Anestis Keselopoulos on St Gregory Palamas: Repentance and Purification (continued)

In his presentation of the thought of St Gregory Palamas, Anestis Keselopoulos observes: ‘Summoning up all the characteristic traits of a believer who lives his repentance, Palamas describes him as mild and calm, full of mercy and compassion for others.’ How do we get there? ‘Spiritual mourning is the basic precondition for man’s exodus from bondage to the passions and the beginning and fount of repentance…mourning does not bring about a sickly and despondent state, but rather provides man with the preconditions for spiritual joy, consolation, and “the gift of gentle gladness”…mourning is not solely painful; it is also a precondition for a loving relationship and communion with God….and a prerequisite for knowledge that is apophatic, experiential and theological.’  

These last words are very Orthodox! ‘Apophatic’ refers to not-knowing; ‘That which is sought transcends all knowledge, being separated on all sides by incomprehensibility as by a kind of darkness…When, therefore, Moses grew in knowledge he declared that he had seen God in the darkness, that is, he had come to know what is divine beyond all knowledge and comprehension.’ (St Gregory of Nyssa) ‘Apophaticism means our refusal to exhaust knowledge of the truth in its formulation…the knowledge of the truth…remains experiential and practical, a way of life and not a theoretical construction.’  (Christos Yannaras) And the word ‘theological’ has a different meaning to that it bears in the West. ‘If you are a theologian you truly pray. If you pray truly you are a theologian.’ (Evagrius of Ponticus) According to this understanding, the church’s most powerful theologians may well be monastics and grandmothers.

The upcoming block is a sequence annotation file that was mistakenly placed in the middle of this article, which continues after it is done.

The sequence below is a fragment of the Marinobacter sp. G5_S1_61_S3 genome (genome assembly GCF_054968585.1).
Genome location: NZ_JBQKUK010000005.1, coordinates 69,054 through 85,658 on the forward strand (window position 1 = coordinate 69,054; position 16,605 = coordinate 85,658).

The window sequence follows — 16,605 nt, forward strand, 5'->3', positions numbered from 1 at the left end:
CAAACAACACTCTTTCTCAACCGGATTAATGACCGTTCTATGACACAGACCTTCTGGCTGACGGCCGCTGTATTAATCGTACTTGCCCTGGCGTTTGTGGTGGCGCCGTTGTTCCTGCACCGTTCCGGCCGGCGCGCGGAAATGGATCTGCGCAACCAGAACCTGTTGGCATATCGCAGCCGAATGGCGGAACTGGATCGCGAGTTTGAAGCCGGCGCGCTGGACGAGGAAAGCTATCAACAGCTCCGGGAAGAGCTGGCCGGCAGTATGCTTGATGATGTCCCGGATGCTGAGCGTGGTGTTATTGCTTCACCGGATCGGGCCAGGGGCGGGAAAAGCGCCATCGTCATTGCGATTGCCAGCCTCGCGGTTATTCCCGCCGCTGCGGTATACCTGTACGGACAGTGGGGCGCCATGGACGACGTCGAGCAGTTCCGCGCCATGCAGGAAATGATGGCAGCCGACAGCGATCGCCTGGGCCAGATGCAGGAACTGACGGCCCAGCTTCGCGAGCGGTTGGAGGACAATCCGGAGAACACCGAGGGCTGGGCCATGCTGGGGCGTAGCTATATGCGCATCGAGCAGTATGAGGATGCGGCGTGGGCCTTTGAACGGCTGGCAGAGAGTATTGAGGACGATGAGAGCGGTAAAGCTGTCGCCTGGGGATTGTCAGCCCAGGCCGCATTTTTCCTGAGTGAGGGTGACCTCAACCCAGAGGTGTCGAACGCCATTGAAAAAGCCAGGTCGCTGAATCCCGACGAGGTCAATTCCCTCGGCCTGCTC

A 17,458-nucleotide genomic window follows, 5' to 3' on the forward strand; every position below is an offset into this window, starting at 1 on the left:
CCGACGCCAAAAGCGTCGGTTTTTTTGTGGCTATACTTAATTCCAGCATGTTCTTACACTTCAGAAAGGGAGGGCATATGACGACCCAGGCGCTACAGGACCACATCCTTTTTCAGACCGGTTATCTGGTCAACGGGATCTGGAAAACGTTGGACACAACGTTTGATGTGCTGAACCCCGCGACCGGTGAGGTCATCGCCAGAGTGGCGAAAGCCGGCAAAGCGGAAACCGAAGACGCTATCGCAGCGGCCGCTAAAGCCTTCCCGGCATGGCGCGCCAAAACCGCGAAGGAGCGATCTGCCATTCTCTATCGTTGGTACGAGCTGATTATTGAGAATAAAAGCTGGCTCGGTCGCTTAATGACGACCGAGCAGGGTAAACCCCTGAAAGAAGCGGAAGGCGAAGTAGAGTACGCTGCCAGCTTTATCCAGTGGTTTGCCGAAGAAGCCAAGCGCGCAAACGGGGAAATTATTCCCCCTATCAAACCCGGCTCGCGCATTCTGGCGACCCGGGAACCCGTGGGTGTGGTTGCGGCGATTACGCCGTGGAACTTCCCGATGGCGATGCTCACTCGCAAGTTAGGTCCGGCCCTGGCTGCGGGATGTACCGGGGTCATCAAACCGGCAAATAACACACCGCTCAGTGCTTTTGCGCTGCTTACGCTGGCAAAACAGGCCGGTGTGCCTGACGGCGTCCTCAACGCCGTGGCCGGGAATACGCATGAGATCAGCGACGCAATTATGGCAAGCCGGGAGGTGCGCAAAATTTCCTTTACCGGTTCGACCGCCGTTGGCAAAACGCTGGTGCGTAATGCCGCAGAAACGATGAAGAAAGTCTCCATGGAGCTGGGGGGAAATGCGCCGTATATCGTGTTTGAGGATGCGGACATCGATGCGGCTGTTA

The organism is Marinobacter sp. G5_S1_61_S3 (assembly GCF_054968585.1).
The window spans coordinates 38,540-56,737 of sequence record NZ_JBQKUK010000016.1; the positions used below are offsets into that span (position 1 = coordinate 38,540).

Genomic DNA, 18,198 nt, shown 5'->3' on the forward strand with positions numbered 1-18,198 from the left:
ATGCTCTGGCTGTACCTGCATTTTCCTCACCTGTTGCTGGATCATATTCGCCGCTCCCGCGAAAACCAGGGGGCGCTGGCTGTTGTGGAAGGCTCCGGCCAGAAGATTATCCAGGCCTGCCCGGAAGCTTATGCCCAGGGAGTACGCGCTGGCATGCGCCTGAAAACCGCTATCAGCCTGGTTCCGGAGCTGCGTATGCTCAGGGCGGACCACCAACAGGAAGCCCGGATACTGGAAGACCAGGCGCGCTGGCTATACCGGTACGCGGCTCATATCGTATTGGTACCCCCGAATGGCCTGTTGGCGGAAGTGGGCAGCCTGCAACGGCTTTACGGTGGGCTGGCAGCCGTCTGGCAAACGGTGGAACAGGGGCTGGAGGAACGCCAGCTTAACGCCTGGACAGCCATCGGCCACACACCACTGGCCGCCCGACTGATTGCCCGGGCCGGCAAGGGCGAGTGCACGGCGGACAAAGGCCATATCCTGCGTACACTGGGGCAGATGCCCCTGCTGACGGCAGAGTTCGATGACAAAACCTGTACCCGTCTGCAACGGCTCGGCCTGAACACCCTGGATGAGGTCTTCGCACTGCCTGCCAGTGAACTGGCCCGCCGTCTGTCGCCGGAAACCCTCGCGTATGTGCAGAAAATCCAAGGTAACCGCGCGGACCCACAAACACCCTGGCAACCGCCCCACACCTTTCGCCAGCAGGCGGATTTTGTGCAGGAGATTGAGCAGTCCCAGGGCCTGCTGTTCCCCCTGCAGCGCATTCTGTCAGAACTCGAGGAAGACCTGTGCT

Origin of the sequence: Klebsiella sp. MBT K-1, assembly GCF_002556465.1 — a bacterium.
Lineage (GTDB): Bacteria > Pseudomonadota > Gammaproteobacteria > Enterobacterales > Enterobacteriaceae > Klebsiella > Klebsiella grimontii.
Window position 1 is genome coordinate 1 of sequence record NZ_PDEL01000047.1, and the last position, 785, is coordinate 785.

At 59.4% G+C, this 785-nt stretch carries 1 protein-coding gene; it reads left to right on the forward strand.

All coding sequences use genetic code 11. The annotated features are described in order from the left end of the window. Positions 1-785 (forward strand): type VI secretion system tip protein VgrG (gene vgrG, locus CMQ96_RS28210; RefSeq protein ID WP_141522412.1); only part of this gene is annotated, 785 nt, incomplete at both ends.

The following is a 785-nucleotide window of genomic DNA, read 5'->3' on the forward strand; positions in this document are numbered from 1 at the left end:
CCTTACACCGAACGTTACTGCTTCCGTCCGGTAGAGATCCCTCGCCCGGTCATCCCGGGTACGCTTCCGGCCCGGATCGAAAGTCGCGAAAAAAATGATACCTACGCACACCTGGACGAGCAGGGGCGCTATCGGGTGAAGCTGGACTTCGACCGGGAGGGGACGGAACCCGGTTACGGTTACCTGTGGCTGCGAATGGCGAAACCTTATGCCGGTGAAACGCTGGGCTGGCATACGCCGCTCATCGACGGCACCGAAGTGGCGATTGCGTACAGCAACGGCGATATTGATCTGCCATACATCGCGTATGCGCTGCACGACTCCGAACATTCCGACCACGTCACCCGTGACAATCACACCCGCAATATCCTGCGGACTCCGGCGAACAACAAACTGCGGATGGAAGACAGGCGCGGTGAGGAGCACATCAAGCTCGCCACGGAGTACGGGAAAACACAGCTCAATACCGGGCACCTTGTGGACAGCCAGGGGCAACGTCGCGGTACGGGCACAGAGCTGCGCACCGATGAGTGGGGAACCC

2 comments

  • John,

    Thank you for acknowledging the important part grandmothers play in the theological life of the Church. Without the experiential example of my own maternal grandmother, my life would not have developed a spiritual focus.

    I’d also like to add, that “the knowing rather than the knowledge” (of God) is much harder to master than most Western Christians realise – the revelation often occurs in His timeframe not ours, which can be very frustrating for the dedicated adherent. That said, as someone born into Eastern Orthodoxy but living in the West, I do savour the Western challenge of trying to imagine what God is, even though I know that rational modelling will always fall short in its attempt to capture the Infinite. 😉

    Thanks again for this post,
    Vasilios.

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